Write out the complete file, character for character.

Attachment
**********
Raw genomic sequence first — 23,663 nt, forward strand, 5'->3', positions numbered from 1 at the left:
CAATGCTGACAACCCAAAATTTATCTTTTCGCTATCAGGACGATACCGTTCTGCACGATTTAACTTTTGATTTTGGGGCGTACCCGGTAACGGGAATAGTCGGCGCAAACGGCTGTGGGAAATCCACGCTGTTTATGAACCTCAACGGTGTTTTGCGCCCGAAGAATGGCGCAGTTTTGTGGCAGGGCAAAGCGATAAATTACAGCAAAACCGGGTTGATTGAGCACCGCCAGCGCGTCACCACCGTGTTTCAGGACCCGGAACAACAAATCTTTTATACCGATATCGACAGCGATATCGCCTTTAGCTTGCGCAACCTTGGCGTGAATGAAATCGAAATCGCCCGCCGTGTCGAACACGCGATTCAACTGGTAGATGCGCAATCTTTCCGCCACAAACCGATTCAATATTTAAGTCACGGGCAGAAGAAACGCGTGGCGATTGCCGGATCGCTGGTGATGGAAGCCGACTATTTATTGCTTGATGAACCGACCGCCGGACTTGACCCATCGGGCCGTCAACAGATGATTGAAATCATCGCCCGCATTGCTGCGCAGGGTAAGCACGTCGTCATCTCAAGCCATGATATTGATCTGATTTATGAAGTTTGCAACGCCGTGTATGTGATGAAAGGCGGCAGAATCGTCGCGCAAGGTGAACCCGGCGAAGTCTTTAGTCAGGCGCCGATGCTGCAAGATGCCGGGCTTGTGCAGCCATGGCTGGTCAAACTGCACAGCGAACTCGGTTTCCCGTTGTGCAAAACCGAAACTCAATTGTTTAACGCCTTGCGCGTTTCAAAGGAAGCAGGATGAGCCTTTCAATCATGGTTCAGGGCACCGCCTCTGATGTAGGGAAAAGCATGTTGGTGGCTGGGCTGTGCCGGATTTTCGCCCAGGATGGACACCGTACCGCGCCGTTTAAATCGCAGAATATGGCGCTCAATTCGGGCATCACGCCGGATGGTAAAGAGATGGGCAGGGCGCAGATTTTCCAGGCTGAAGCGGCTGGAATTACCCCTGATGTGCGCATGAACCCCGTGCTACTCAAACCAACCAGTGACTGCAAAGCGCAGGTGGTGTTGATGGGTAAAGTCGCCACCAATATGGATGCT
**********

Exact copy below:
Raw genomic sequence first — 23,663 nt, forward strand, 5'->3', positions numbered from 1 at the left:
CAATGCTGACAACCCAAAATTTATCTTTTCGCTATCAGGACGATACCGTTCTGCACGATTTAACTTTTGATTTTGGGGCGTACCCGGTAACGGGAATAGTCGGCGCAAACGGCTGTGGGAAATCCACGCTGTTTATGAACCTCAACGGTGTTTTGCGCCCGAAGAATGGCGCAGTTTTGTGGCAGGGCAAAGCGATAAATTACAGCAAAACCGGGTTGATTGAGCACCGCCAGCGCGTCACCACCGTGTTTCAGGACCCGGAACAACAAATCTTTTATACCGATATCGACAGCGATATCGCCTTTAGCTTGCGCAACCTTGGCGTGAATGAAATCGAAATCGCCCGCCGTGTCGAACACGCGATTCAACTGGTAGATGCGCAATCTTTCCGCCACAAACCGATTCAATATTTAAGTCACGGGCAGAAGAAACGCGTGGCGATTGCCGGATCGCTGGTGATGGAAGCCGACTATTTATTGCTTGATGAACCGACCGCCGGACTTGACCCATCGGGCCGTCAACAGATGATTGAAATCATCGCCCGCATTGCTGCGCAGGGTAAGCACGTCGTCATCTCAAGCCATGATATTGATCTGATTTATGAAGTTTGCAACGCCGTGTATGTGATGAAAGGCGGCAGAATCGTCGCGCAAGGTGAACCCGGCGAAGTCTTTAGTCAGGCGCCGATGCTGCAAGATGCCGGGCTTGTGCAGCCATGGCTGGTCAAACTGCACAGCGAACTCGGTTTCCCGTTGTGCAAAACCGAAACTCAATTGTTTAACGCCTTGCGCGTTTCAAAGGAAGCAGGATGAGCCTTTCAATCATGGTTCAGGGCACCGCCTCTGATGTAGGGAAAAGCATGTTGGTGGCTGGGCTGTGCCGGATTTTCGCCCAGGATGGACACCGTACCGCGCCGTTTAAATCGCAGAATATGGCGCTCAATTCGGGCATCACGCCGGATGGTAAAGAGATGGGCAGGGCGCAGATTTTCCAGGCTGAAGCGGCTGGAATTACCCCTGATGTGCGCATGAACCCCGTGCTACTCAAACCAACCAGTGACTGCAAAGCGCAGGTGGTGTTGATGGGTAAAGTCGCCACCAATATGGATGCT